Don’t just carve them or decorate them, cook them!
Halloween is around the corner and families across the country are planning their parties, their kids are starting to think about what they want to dress up as, and the candy is everywhere!
If your neighborhood is anything like ours, you are starting to see pumpkins everywhere!
Most people look at pumpkins as something they carve for fun with the kids or a popular filling for pie at Thanksgiving … but there’s more to pumpkins than meets the eye!
What many people don’t know is that pumpkins contain many important and beneficial nutrients.
According to the USDA National Nutrient Database, one cup of cooked, boiled, or drained pumpkin (without salt) contains:
1.76 g of protein
2.7 g of fiber
0.17 g of fat
0 g of cholesterol
12.01 g of carbohydrate
This amount of pumpkin also provides:
Over 200% of the recommended daily allowance (RDA) of vitamin A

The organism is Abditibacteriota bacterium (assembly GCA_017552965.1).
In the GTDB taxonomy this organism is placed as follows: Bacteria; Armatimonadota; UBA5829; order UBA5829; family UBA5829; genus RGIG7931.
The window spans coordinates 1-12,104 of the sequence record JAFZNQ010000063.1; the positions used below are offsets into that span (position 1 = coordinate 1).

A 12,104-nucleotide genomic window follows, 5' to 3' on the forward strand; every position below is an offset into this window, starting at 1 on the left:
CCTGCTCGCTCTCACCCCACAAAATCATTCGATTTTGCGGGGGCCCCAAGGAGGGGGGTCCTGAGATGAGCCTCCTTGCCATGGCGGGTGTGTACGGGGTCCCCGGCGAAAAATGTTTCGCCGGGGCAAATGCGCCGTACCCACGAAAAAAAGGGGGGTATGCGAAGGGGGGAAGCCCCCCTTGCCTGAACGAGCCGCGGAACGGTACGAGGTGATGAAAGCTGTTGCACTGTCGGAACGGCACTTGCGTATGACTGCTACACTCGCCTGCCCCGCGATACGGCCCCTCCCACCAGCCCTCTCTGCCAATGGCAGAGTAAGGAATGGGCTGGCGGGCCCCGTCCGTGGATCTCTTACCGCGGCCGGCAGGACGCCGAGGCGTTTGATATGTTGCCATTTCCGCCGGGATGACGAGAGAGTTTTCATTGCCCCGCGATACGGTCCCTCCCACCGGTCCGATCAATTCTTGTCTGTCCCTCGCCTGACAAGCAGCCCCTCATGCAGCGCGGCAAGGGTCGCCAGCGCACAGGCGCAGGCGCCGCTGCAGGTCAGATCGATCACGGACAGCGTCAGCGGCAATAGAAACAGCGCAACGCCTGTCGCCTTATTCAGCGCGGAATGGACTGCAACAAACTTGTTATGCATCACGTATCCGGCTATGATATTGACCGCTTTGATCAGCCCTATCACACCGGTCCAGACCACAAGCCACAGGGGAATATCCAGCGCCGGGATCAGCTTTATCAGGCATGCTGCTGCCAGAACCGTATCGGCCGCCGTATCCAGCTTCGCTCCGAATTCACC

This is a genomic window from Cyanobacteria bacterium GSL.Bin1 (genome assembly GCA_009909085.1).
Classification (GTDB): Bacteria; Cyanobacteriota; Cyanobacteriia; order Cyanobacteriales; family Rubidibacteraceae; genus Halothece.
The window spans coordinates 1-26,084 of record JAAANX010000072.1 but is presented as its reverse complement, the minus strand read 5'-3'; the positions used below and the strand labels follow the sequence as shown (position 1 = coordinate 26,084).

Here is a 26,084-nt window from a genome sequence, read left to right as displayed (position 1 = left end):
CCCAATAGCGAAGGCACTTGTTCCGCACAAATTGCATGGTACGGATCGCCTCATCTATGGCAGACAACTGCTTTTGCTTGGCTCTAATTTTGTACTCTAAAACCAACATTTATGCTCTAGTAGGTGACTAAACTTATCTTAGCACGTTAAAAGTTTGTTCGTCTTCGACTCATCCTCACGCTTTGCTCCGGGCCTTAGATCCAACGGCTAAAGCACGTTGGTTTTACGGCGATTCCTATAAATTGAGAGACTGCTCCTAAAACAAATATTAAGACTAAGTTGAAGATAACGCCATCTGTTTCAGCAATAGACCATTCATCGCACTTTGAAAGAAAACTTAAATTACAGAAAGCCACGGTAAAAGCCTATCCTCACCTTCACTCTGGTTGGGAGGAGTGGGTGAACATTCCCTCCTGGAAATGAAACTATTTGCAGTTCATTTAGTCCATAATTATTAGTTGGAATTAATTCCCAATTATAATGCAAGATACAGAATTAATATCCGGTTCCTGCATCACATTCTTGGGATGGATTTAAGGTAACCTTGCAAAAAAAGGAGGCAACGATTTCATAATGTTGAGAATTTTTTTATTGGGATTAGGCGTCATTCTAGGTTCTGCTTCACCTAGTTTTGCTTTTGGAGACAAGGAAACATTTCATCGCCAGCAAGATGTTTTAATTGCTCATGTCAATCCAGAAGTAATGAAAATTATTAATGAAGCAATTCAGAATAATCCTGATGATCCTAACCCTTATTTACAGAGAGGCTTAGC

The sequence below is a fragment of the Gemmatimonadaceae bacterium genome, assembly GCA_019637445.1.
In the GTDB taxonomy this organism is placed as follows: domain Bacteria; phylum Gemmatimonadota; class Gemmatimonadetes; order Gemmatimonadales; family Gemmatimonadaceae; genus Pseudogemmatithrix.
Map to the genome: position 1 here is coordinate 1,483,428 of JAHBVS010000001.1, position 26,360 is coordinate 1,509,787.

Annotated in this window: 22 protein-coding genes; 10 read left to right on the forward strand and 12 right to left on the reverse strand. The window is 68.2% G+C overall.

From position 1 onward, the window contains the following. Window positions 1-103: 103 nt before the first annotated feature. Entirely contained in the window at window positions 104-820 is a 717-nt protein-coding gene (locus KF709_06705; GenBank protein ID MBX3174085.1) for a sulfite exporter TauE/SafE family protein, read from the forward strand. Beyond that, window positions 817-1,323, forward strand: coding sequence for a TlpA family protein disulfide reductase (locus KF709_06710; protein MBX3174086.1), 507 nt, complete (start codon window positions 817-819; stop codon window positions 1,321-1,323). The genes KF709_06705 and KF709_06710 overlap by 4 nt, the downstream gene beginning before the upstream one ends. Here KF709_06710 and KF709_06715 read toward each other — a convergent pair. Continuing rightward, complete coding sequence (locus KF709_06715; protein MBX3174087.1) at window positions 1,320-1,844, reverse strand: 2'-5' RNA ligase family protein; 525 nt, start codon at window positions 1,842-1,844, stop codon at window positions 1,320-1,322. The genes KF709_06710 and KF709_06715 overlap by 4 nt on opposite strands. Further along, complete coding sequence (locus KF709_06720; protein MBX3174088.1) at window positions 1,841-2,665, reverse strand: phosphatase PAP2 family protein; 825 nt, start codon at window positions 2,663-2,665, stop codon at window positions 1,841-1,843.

19% of the RDA of vitamin C
10% of the RDA of vitamin E, riboflavin, potassium, copper, and manganese
5% of thiamin, B-6, folate, pantothenic acid, niacin, iron, magnesium, and phosphorus
This giant orange gourd can be delicious but also a healthful ingredient to embed into your fall recipes. One of my favorite things to recommend to kids with constipation is 1 tablespoon of pumpkin puree. While pumpkin may be considered a high glycemic food, the low carbohydrate content of this nutrient rich food prevents a spike in blood sugar in those struggling with diabetes.
Let’s go far beyond the, not so healthy, pumpkin pie this year and explore some amazing meals you can enjoy with pumpkin this fall. Google “pumpkin recipes” and you will be surprised how many different options there are from pumpkin pasta, spicy pumpkin chili, to pumpkin bread and more!
Also try roasting the pumpkin seeds in the oven. The health benefits to the seeds alone are endless.
Add roasted pumpkin seeds to healthy sautéed vegetables.
Sprinkle roasted pumpkin seeds on top of mixed green salads.
Grind roasted pumpkin seeds with fresh garlic, parsley and cilantro leaves.
Mix with olive oil and lemon juice for a tasty salad dressing.
Add chopped roasted pumpkin seeds to your favorite hot or cold cereal.
Add roasted pumpkin seeds to your oatmeal raisin cookie or granola recipe.
One great healthy way to enjoy the benefits of pumpkin this time of year is with a delicious healthy pumpkin soup.
Treat yourself and your family to some Pumpkin Power this Fall season!